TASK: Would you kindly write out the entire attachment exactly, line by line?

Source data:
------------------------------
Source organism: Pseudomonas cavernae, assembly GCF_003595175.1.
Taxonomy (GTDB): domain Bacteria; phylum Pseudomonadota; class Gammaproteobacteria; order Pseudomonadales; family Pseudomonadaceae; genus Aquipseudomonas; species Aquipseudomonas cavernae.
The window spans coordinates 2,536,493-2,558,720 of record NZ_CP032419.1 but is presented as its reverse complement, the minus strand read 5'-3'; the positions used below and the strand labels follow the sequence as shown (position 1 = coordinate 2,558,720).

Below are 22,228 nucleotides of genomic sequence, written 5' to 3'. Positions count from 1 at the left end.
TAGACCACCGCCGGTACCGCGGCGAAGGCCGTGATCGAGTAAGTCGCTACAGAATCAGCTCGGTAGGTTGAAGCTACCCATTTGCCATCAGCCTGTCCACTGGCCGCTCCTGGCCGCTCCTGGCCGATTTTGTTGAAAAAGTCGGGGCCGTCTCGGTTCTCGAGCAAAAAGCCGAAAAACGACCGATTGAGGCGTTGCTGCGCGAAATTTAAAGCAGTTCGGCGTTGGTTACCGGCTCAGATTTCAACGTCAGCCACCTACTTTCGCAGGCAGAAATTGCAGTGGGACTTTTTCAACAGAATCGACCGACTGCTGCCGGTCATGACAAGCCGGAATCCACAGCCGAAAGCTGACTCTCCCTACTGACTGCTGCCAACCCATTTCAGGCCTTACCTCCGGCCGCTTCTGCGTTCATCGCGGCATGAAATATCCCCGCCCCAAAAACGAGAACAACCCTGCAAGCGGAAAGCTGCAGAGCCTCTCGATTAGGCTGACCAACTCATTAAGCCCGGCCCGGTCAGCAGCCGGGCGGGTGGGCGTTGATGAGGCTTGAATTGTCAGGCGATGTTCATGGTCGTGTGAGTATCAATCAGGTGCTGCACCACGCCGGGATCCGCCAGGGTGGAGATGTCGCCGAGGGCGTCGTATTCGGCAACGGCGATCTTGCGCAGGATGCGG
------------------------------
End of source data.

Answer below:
Source organism: Pseudomonas cavernae, assembly GCF_003595175.1.
Taxonomy (GTDB): domain Bacteria; phylum Pseudomonadota; class Gammaproteobacteria; order Pseudomonadales; family Pseudomonadaceae; genus Aquipseudomonas; species Aquipseudomonas cavernae.
The window spans coordinates 2,536,493-2,558,720 of record NZ_CP032419.1 but is presented as its reverse complement, the minus strand read 5'-3'; the positions used below and the strand labels follow the sequence as shown (position 1 = coordinate 2,558,720).

Below are 22,228 nucleotides of genomic sequence, written 5' to 3'. Positions count from 1 at the left end.
TAGACCACCGCCGGTACCGCGGCGAAGGCCGTGATCGAGTAAGTCGCTACAGAATCAGCTCGGTAGGTTGAAGCTACCCATTTGCCATCAGCCTGTCCACTGGCCGCTCCTGGCCGCTCCTGGCCGATTTTGTTGAAAAAGTCGGGGCCGTCTCGGTTCTCGAGCAAAAAGCCGAAAAACGACCGATTGAGGCGTTGCTGCGCGAAATTTAAAGCAGTTCGGCGTTGGTTACCGGCTCAGATTTCAACGTCAGCCACCTACTTTCGCAGGCAGAAATTGCAGTGGGACTTTTTCAACAGAATCGACCGACTGCTGCCGGTCATGACAAGCCGGAATCCACAGCCGAAAGCTGACTCTCCCTACTGACTGCTGCCAACCCATTTCAGGCCTTACCTCCGGCCGCTTCTGCGTTCATCGCGGCATGAAATATCCCCGCCCCAAAAACGAGAACAACCCTGCAAGCGGAAAGCTGCAGAGCCTCTCGATTAGGCTGACCAACTCATTAAGCCCGGCCCGGTCAGCAGCCGGGCGGGTGGGCGTTGATGAGGCTTGAATTGTCAGGCGATGTTCATGGTCGTGTGAGTATCAATCAGGTGCTGCACCACGCCGGGATCCGCCAGGGTGGAGATGTCGCCGAGGGCGTCGTATTCGGCAACGGCGATCTTGCGCAGGATGCGG